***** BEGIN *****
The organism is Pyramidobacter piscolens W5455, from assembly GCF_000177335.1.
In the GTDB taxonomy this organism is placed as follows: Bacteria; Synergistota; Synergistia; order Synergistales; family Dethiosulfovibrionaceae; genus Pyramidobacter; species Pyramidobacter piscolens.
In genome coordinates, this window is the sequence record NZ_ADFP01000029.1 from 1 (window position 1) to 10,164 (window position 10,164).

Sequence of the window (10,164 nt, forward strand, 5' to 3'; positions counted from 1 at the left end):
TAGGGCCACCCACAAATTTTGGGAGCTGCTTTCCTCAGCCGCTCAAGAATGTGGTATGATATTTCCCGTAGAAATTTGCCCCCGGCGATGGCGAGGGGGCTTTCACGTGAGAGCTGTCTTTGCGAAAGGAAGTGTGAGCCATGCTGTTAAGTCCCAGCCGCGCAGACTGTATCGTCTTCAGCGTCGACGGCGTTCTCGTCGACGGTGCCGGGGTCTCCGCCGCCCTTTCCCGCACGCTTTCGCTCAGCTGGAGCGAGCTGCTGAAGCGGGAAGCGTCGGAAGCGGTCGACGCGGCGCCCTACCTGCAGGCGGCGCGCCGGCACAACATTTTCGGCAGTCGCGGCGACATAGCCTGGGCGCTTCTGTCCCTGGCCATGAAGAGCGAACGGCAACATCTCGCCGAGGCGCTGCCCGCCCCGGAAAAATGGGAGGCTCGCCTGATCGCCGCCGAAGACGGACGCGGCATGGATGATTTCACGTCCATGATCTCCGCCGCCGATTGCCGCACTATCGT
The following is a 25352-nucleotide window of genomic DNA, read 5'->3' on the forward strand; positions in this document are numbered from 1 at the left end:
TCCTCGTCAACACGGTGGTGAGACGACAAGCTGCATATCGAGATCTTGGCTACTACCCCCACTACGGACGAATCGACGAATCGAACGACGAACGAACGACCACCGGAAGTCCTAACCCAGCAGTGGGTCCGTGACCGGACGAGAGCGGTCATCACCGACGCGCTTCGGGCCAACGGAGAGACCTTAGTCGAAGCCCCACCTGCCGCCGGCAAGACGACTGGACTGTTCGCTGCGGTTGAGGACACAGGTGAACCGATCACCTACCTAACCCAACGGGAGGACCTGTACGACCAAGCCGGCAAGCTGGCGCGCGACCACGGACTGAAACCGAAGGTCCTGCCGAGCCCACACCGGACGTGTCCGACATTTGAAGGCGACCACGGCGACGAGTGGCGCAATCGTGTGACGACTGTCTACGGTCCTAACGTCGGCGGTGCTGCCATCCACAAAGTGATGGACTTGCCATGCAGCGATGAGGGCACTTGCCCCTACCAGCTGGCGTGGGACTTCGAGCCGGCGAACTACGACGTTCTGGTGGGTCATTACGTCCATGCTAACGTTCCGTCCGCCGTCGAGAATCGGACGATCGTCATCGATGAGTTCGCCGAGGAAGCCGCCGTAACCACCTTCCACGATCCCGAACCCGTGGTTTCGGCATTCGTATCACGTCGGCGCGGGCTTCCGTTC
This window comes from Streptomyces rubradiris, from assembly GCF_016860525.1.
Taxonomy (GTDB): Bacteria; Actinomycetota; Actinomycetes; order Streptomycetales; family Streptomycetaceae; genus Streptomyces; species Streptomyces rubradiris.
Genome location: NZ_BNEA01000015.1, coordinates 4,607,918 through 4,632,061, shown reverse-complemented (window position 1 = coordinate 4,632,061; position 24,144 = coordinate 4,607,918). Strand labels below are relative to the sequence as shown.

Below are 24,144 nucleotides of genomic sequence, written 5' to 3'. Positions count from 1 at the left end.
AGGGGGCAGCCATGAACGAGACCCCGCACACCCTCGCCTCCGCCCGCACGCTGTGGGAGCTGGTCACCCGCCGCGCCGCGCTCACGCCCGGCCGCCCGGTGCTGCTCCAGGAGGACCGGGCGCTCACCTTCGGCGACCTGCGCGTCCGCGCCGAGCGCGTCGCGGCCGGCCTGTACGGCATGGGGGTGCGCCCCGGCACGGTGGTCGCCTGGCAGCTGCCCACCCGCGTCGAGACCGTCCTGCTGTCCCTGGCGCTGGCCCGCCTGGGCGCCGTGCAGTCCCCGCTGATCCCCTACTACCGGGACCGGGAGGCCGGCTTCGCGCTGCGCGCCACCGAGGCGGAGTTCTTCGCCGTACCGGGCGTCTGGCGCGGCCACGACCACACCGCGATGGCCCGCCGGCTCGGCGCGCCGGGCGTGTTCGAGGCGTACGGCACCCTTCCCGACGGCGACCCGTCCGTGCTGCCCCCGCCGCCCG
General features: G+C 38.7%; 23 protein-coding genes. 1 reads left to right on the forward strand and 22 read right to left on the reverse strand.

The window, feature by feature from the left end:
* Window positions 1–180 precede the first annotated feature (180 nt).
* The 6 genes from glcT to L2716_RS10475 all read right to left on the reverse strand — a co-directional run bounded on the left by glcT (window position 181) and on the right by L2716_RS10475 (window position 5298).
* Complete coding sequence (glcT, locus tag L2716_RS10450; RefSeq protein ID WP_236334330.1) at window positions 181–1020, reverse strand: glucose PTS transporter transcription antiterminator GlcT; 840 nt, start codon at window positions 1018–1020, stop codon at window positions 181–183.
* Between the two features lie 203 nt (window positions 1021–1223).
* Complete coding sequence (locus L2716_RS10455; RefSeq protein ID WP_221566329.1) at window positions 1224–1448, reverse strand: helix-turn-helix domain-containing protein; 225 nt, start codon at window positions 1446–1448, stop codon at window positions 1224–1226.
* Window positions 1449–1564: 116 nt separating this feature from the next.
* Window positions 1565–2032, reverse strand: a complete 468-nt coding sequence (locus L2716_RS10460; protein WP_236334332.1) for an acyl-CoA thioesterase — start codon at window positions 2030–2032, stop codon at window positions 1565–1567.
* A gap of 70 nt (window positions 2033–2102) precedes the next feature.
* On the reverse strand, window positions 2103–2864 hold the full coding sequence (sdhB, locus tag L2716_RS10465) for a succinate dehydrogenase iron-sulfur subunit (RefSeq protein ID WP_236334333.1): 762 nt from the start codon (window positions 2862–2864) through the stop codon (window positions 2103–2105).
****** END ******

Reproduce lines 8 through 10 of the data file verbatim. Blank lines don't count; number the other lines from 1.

This window comes from Streptomyces rubradiris, from assembly GCF_016860525.1.
Taxonomy (GTDB): Bacteria; Actinomycetota; Actinomycetes; order Streptomycetales; family Streptomycetaceae; genus Streptomyces; species Streptomyces rubradiris.
Genome location: NZ_BNEA01000015.1, coordinates 4,607,918 through 4,632,061, shown reverse-complemented (window position 1 = coordinate 4,632,061; position 24,144 = coordinate 4,607,918). Strand labels below are relative to the sequence as shown.